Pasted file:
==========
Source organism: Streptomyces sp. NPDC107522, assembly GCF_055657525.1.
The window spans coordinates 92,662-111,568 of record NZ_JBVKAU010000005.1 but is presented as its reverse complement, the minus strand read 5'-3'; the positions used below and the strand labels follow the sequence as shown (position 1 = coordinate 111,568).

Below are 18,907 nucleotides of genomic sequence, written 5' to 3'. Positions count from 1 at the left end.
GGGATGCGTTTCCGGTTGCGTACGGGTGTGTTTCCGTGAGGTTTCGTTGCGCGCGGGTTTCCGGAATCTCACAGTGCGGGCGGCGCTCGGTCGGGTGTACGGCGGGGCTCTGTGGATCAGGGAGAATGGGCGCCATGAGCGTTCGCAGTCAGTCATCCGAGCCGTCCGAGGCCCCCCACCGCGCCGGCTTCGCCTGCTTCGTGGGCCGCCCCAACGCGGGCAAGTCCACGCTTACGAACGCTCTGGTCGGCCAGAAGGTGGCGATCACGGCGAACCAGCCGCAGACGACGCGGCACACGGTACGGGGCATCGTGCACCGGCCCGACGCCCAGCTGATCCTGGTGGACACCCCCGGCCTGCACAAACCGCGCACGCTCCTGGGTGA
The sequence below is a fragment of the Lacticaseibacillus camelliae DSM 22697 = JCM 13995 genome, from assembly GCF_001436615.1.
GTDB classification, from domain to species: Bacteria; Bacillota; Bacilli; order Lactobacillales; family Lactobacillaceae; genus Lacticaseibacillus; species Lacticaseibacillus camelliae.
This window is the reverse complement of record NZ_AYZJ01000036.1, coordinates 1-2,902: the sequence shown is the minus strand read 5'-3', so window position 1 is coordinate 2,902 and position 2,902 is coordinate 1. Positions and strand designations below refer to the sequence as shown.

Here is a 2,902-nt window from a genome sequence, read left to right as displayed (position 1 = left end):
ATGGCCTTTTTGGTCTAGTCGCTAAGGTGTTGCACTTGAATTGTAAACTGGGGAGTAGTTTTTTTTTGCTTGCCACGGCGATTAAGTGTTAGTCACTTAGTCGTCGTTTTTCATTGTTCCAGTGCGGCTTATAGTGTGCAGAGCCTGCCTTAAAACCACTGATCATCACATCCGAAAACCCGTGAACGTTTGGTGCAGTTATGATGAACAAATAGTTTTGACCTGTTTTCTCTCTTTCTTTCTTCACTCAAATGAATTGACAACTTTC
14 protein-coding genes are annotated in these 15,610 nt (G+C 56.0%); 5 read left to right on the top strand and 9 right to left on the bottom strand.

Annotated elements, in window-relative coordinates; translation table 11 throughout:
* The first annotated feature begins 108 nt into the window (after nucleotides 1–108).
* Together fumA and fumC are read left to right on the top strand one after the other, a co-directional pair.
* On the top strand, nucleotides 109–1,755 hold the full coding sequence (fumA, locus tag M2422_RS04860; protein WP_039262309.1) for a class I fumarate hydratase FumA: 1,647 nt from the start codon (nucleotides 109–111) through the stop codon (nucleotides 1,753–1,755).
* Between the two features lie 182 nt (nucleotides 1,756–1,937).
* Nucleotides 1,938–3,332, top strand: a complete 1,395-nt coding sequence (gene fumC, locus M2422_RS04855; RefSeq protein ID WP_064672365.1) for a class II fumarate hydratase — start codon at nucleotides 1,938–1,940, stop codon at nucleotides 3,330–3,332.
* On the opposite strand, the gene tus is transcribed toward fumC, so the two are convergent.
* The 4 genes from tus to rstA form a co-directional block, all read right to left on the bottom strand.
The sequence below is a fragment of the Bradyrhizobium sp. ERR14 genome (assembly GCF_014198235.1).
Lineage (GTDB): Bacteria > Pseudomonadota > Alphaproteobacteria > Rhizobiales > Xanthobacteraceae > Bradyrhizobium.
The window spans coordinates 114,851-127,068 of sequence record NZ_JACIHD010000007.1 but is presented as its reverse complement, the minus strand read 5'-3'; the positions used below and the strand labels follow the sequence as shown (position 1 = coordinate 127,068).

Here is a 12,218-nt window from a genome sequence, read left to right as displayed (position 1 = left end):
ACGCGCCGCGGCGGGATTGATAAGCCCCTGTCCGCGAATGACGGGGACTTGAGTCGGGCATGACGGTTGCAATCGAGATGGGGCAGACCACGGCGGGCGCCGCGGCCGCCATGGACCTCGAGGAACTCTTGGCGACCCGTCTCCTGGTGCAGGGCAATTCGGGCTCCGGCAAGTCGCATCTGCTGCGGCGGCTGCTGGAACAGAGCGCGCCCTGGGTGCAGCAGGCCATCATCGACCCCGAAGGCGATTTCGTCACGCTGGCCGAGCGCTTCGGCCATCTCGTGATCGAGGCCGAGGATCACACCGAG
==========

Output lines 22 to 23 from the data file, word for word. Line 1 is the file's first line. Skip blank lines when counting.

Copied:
Here is a 12,218-nt window from a genome sequence, read left to right as displayed (position 1 = left end):
ACGCGCCGCGGCGGGATTGATAAGCCCCTGTCCGCGAATGACGGGGACTTGAGTCGGGCATGACGGTTGCAATCGAGATGGGGCAGACCACGGCGGGCGCCGCGGCCGCCATGGACCTCGAGGAACTCTTGGCGACCCGTCTCCTGGTGCAGGGCAATTCGGGCTCCGGCAAGTCGCATCTGCTGCGGCGGCTGCTGGAACAGAGCGCGCCCTGGGTGCAGCAGGCCATCATCGACCCCGAAGGCGATTTCGTCACGCTGGCCGAGCGCTTCGGCCATCTCGTGATCGAGGCCGAGGATCACACCGAG